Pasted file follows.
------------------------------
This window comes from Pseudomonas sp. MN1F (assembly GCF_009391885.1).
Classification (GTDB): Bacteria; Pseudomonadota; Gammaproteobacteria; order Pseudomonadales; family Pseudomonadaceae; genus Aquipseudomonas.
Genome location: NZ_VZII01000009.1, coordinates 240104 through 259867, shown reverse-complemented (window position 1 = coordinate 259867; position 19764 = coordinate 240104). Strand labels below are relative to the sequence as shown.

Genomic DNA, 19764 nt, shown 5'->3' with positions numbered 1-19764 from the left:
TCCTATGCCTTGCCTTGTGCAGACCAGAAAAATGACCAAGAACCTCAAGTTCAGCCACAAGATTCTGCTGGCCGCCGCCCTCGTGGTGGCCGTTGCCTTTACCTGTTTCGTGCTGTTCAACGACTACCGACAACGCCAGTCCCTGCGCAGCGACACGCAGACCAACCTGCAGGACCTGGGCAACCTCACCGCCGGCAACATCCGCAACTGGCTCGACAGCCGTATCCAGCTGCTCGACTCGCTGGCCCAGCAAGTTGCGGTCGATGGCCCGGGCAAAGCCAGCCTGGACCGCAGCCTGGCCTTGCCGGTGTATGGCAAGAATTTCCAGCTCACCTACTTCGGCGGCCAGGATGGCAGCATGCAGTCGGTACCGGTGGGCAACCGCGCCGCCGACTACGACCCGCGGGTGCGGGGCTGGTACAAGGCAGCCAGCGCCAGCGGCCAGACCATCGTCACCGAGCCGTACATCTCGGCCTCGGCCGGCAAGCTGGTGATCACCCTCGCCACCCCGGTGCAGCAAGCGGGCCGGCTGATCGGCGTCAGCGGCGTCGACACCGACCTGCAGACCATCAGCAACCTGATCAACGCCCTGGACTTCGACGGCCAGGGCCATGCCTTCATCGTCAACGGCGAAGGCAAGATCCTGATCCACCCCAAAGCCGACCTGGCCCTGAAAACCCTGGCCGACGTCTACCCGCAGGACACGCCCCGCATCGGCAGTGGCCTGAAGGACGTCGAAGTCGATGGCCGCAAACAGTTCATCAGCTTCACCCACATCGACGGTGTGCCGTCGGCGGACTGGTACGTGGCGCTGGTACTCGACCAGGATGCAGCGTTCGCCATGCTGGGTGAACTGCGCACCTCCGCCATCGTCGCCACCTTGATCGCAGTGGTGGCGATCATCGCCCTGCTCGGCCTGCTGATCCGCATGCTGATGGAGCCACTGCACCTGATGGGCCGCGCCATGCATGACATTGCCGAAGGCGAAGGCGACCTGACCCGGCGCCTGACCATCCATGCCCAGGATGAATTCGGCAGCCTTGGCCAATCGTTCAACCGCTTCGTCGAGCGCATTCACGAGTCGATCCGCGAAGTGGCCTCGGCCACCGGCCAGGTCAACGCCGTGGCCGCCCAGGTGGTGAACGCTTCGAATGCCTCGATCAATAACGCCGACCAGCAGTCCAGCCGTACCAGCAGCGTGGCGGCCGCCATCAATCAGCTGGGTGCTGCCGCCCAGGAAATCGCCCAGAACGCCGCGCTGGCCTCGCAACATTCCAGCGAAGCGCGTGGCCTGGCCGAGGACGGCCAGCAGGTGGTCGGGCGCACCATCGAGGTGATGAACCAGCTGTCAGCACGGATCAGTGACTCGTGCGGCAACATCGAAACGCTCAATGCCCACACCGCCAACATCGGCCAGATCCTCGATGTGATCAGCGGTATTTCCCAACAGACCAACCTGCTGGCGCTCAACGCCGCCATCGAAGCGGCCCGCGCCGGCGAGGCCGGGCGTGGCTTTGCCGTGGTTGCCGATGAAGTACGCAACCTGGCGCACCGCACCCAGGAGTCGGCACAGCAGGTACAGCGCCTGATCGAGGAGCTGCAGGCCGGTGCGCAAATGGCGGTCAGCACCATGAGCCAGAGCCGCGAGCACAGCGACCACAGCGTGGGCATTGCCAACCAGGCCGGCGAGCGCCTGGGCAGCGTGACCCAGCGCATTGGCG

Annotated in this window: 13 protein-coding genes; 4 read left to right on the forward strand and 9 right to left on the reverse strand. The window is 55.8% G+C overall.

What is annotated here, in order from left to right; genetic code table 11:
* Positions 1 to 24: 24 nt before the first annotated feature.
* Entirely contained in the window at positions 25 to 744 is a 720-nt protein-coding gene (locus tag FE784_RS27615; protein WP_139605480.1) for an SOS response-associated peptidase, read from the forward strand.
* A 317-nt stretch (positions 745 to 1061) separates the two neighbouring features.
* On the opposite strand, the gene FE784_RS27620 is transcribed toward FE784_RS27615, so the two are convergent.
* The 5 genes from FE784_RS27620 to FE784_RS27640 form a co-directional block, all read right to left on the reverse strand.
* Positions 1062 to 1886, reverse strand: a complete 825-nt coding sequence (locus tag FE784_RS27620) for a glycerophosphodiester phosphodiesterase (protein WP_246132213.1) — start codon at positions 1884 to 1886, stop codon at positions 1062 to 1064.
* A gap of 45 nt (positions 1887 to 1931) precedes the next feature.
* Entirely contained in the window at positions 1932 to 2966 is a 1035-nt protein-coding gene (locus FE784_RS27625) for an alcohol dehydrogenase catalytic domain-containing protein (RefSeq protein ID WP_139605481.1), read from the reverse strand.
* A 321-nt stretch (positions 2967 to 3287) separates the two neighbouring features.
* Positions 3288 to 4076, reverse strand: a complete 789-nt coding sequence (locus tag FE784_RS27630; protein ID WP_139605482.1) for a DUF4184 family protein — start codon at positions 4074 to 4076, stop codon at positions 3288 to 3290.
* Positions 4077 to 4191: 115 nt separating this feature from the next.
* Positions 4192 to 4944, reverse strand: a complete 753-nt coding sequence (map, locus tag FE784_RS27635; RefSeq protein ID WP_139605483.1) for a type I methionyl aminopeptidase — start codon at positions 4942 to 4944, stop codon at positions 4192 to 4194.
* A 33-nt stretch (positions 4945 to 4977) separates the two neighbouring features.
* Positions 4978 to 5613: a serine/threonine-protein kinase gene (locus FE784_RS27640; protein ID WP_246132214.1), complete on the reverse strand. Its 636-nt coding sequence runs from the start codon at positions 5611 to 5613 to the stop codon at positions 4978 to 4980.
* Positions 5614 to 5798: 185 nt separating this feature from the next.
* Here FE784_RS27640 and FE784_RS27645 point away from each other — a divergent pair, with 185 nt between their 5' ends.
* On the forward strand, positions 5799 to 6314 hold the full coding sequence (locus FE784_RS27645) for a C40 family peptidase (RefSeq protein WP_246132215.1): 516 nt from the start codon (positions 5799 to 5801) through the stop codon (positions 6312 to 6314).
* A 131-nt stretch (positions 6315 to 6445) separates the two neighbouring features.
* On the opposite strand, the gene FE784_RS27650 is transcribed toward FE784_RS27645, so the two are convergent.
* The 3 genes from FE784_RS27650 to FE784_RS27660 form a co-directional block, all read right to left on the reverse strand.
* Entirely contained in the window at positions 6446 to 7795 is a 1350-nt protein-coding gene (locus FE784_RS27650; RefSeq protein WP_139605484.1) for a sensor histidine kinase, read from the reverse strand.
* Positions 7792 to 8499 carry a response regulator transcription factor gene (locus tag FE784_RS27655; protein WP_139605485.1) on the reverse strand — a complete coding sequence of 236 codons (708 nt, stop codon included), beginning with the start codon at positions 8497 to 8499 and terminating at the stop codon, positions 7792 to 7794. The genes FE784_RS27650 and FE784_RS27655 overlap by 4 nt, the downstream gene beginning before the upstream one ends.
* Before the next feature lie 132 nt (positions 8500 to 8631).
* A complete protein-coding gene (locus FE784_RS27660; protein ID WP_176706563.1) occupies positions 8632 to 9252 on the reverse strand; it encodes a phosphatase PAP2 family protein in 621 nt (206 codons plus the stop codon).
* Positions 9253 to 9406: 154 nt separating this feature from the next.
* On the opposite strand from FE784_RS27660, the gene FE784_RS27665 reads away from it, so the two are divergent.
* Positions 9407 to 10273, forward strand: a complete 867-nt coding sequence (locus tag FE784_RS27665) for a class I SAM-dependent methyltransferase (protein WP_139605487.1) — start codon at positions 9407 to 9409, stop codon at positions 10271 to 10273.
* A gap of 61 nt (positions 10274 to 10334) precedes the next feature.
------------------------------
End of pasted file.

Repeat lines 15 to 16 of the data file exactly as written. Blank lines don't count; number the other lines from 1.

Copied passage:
* Entirely contained in the window at positions 1932 to 2966 is a 1035-nt protein-coding gene (locus FE784_RS27625) for an alcohol dehydrogenase catalytic domain-containing protein (RefSeq protein ID WP_139605481.1), read from the reverse strand.
* A 321-nt stretch (positions 2967 to 3287) separates the two neighbouring features.